Stock pot, that is. For cooking. And canning. You didn’t think I was aiming my gardening talents in a new direction, did you?
I have an ordinary kitchen stock pot. It’s a good size, heats up evenly, and cleans fairly well, too. BUT – the nonstick coating is wearing through. I don’t really know what the coating is or was, whether it’s toxic or fine, just fine. I’ve made many, many jams and jellies in it. Now that the underlying material is showing, I don’t know if it’s safe for canning anymore. So let’s look at the rest of my stock (pun intended) in the basement.
The one in front, next to the bright blue, heats quickly: too quickly. It allows applesauce or pear sauce to burn to the bottom of it before the mix boils down, and that’s not a good trait. It may be aluminum, too, which would take it out of the “non-reactive” category most canning requires. Lovely though it is, this pot might go to the thrift store with the next donation batch.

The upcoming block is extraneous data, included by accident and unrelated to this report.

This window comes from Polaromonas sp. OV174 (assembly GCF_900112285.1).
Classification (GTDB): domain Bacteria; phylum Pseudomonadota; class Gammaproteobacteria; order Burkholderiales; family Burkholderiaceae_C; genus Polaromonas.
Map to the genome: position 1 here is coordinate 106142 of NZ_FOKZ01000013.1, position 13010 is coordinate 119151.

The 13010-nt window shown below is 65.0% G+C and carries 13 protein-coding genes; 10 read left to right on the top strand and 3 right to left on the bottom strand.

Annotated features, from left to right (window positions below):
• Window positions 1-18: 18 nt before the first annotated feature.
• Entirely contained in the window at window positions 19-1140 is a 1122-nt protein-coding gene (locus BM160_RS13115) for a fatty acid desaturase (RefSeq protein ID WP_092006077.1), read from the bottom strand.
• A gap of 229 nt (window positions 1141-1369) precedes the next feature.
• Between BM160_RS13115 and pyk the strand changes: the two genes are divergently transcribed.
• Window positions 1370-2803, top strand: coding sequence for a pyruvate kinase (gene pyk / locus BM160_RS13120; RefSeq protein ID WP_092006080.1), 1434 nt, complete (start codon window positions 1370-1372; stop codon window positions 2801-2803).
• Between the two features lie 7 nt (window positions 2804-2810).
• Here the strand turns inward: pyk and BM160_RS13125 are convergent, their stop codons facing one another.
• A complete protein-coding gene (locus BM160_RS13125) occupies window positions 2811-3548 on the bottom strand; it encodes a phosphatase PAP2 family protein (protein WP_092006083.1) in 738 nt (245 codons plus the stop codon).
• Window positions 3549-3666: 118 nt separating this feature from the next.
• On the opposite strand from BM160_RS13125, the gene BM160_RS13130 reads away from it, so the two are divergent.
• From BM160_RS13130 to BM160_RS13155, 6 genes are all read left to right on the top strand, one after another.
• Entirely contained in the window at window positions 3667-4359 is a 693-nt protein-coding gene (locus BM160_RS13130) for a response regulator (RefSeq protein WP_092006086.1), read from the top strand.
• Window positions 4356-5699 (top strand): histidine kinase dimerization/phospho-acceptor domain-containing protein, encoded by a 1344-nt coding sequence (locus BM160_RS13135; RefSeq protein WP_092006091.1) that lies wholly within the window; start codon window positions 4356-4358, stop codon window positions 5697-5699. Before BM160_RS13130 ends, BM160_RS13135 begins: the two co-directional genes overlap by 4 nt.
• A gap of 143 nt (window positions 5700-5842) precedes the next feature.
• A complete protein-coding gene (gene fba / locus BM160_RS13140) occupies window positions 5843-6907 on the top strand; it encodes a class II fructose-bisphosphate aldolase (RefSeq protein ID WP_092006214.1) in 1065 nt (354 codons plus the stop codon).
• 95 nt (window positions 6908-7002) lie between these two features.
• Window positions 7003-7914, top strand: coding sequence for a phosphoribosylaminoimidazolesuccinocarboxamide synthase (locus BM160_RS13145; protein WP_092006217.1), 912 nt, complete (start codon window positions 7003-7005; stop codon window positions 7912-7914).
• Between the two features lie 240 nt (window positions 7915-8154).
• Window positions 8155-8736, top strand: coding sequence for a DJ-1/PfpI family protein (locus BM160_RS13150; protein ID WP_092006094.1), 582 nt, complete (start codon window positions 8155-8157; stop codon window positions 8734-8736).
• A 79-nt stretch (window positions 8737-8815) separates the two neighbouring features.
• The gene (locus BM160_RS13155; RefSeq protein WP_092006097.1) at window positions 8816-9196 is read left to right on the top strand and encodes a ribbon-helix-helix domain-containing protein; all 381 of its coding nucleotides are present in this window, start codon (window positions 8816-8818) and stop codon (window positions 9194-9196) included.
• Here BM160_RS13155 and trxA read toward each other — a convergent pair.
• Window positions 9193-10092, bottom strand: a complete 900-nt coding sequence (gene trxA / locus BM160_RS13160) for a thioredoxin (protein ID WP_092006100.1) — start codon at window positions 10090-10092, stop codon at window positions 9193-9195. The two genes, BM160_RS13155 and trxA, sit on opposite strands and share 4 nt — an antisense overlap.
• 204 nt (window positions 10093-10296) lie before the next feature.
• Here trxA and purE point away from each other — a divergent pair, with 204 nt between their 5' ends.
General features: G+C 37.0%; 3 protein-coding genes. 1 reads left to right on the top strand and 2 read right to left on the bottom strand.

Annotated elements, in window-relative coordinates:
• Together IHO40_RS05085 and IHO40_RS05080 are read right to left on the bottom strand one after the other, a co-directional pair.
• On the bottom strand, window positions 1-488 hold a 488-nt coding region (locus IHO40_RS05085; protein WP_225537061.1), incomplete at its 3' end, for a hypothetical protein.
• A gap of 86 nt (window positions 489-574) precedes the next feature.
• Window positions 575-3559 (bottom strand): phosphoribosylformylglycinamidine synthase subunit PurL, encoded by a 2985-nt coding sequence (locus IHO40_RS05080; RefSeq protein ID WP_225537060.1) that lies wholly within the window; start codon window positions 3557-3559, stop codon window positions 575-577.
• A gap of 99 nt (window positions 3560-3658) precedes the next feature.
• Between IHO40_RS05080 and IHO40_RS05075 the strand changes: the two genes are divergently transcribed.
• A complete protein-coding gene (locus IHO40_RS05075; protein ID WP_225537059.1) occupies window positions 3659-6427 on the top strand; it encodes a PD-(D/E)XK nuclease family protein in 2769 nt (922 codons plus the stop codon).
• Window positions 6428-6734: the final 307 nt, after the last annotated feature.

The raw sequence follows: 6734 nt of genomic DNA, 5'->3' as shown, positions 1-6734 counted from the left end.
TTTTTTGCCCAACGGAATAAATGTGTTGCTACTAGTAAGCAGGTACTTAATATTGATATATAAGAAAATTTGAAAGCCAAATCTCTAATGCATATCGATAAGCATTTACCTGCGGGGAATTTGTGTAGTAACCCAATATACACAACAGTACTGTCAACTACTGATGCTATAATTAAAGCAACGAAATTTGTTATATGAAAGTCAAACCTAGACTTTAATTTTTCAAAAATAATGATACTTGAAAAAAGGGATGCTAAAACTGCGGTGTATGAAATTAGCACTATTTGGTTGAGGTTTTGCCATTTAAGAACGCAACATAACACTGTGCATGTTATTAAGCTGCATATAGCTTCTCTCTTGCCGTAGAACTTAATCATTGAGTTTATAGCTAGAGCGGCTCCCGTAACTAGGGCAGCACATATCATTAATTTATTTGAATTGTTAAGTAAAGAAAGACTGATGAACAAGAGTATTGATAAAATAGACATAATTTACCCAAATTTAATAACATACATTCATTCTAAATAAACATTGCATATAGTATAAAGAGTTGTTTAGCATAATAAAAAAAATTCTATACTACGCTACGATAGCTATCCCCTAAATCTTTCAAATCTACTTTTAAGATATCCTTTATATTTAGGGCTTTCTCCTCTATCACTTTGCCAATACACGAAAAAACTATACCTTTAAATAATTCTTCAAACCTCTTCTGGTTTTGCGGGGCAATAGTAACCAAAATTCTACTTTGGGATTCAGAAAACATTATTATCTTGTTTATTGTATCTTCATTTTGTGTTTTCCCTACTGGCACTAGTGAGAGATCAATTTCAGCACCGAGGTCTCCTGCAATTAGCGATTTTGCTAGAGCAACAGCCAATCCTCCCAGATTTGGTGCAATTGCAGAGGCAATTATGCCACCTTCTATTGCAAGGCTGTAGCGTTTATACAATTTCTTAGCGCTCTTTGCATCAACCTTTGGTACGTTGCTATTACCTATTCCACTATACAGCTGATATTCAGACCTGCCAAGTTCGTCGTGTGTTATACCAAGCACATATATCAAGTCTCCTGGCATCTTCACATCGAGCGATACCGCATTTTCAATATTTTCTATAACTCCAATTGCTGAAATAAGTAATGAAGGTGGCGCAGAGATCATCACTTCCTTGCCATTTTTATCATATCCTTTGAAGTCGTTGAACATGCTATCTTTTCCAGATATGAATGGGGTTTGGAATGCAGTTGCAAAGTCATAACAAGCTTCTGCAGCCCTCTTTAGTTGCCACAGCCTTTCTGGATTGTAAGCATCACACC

I found the bright blue in a second hand store. It heats quickly and evenly. It has thick sides that keep the heat in, and I haven’t burned anything in it – yet. BUT – this lovely stock pot has a few weaknesses, too. The handles heat up, which means hot pads on both hands whether I’m stirring or lifting or dumping. It’s nonmagnetic (except for the handles), meaning it’s most likely aluminum, too. #*@&!
I won’t even analyze the cast iron Dutch oven. We love it, but it’s heavy and it can be difficult to clean. I season it every time I use it, hoping the cast iron will eventually have just the right coating. Cast iron, like aluminum, is also reactive.
So, my friends, there you have it. The search, so far unsuccessful, for the perfect stock pot. When I find the perfect match, I’ll use it for jams, jellies, butters (not you, Buttercup, so be quiet), pickles, salsas, and more.